Marymount Manhattan

MMC Partnerships Sow Advantages for Students and the Community

December 20, 2013
Thanks to two close partnerships with MMC, students in the Business Division had the opportunity to practice and develop real-world marketing strategies and campaigns

On Tuesday, December 17th, students in the Business Division had the opportunity of a lifetime. Two local non-profit organizations, the Eviction Intervention Service and the Harlem Center for Education, collaborated with MMC students to develop fresh strategies and marketing campaigns through social networking and online communication. Students were given guided activities, projects, and goals to accomplish by Professor Trista Wang which were developed over the course of a semester and then presented to these community service organizations at the end of the semester.

Nathalie Glaze presents social media strategies for the HCENathalie Glaze presents social media strategies for the HCEProfessor Wang’s Interactive Marketing Using the Web course focused on creating social networks and online advertising for the Harlem Center for Education (HCE). The Harlem Center for Education provides free educational services to low-income residents of Harlem. Students in this course created various social networks for HCE, utilized websites such as reddit and buzzfeed, and produced viral videos to increase HCE’s online web presence. As a whole, the Interactive Marketing class garnered hundreds of likes, re-tweets, favorites, and follows, increasing the visibility of this great non-profit organization.

Students Rosanelly Veloz, Beatrice Barbesta, Ratmir Sardarov colloborated with a jewelry store to create and sell bracelets engraved with the letters EIS. They sold one bracelet for $100 (proceeds went to EIS).Students Rosanelly Veloz, Beatrice Barbesta, Ratmir Sardarov colloborated with a jewelry store to create and sell bracelets engraved with the letters EIS. They sold one bracelet for $100 (proceeds went to EIS).Professor Wang’s Entrepreneurship class worked with the Eviction Intervention Service (EIS), a non-profit organization that attempts to prevent homelessness. Wang’s students were given a ten dollar start-up investment with the goal to increase that capitol on behalf of EIS. Each group used this start-up investment in distinctly unique and different ways. One group used their start-up to organize a bake sale, the profits of which went to a month-long ad on the New York Times’ website for an upcoming comedy show fundraiser organized by EIS. Another group chose to donate the money directly to EIS and sought out free online marketing and PR strategies to raise awareness of EIS and their fundraiser. Each group also presented comprehensive social networking strategies to EIS’ Executive Director and two EIS board members, who were extremely enthusiastic about the ideas and were looking forward to taking steps to implement them. Executive Director Audrey Berman Tannen shared her appreciation with the group and said, “there’s a lot [of ideas] that we want to follow up on and continue.”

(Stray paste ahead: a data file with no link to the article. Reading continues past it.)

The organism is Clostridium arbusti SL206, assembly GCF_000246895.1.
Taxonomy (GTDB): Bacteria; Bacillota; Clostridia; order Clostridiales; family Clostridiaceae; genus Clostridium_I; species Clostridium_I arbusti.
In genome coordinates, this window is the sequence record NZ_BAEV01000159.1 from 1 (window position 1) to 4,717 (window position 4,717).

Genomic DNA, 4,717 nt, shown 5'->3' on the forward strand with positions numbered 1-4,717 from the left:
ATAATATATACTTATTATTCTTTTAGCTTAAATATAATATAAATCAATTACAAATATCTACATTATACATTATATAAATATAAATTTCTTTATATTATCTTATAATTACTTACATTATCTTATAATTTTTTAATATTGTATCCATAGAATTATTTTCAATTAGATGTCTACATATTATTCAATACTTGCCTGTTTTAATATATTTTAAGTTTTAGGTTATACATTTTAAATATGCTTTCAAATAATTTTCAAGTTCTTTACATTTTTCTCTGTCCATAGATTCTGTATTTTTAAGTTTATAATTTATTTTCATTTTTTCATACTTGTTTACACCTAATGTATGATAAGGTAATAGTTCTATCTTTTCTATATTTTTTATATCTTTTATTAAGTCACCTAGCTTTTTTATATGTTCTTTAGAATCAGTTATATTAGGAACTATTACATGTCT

Professor Wang's <em>Entrepreneurship</em> class with staff and board members from the Eviction Intervention Service.Professor Wang's Entrepreneurship class with staff and board members from the Eviction Intervention Service.MMC and EIS have had a long partnership. Berman Tannen explained that EIS’ relationship with Marymount Manhattan has been, “nothing but beneficial.” In the past, MMC students have interned with EIS and one student even designed the EIS website as a community service project. Marymount Manhattan is proud to give students these types of opportunities to actively engage in their field of study while giving back to the community.   

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